Supreme Court Strikes Down Porn-Shield Law
Tuesday, June29, 2004
WASHINGTON — The Supreme Court ruled Tuesday that a law meant to punish pornographers who peddle dirty pictures to Web-surfing kids is probably an unconstitutional muzzle on free speech.
The high court divided 5-to-4 over a law passed in 1998, signed by then-President Clinton and now backed by the Bush administration. The majority said a lower court was correct to block the law from taking effect because it likely violates the First Amendment. . . .
The majority, led by Justice Anthony M. Kennedy, said there may have been important technological advances in the five years since a federal judge blocked the law.
Holding a new trial will allow discussion of what technology, if any, might allow adults to see and buy material that is legal for them while keeping that material out of the hands of children.
Justices John Paul Stevens, David H. Souter, Clarence Thomas and Ruth Bader Ginsburg agreed with Kennedy. . . .
The ACLU and other critics of the antipornography law said that it would restrict far too much material that adults may legally see and buy.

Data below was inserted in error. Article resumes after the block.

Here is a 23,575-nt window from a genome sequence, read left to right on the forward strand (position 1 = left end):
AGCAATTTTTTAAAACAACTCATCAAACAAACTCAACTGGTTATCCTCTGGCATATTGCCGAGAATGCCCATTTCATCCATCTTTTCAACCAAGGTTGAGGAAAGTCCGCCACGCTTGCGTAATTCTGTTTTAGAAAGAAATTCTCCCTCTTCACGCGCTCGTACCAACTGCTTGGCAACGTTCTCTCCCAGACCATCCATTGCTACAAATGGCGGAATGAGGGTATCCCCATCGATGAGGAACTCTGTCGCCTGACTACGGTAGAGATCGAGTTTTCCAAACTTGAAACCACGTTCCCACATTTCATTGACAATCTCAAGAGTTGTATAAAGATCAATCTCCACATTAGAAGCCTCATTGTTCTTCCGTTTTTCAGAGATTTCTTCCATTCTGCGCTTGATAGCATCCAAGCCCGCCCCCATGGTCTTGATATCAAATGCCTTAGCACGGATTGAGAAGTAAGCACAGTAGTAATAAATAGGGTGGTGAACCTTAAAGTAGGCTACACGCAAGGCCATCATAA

"We're very pleased with the decision," ACLU lawyer Ann Beeson said. "The status quo is still with us and the court made it safe for artists, sex educators and Web publishers to communicate with adults without risking jail time."
The law, which never took effect, would have authorized fines up to $50,000 for the crime of placing material that is "harmful to minors" within the easy reach of children on the Internet.
The law also would have required adults to use access codes and or other ways of registering before they could see objectionable material online.
For now, the law, known as the Child Online Protection Act, would sweep with too broad a brush, Kennedy wrote. "There is a potential for extraordinary harm and a serious chill upon protected speech" if the law took effect, he said.
In dissent, Chief Justice William H. Rehnquist and justices Sandra Day O'Connor, Antonin Scalia and Stephen Breyer said the law is constitutional and should be upheld. . . .
The ACLU challenged the law on behalf of online bookstores, artists and others, including operators of Web sites that offer explicit how-to sex advice or health information. The ACLU argued that its clients could face jail time or fines for distributing information that, while racy or graphic, is perfectly legal for adult eyes and ears.
Material that is indecent but not obscene is protected by the First Amendment. Adults may see or purchase it, but children may not.
The case is Ashcroft v. ACLU, 03-218.
[TBC: The Bible says, “It is impossible but that offenses will come: but woe unto him, through whom they come! It were better for him that a millstone were hanged about his neck, and he cast into the sea, than that he should offend one of these little ones” (Luke:17:1,2). “Woe unto them that call evil good, and good evil; that put darkness for light, and light for darkness” (Isaiah:5:20).]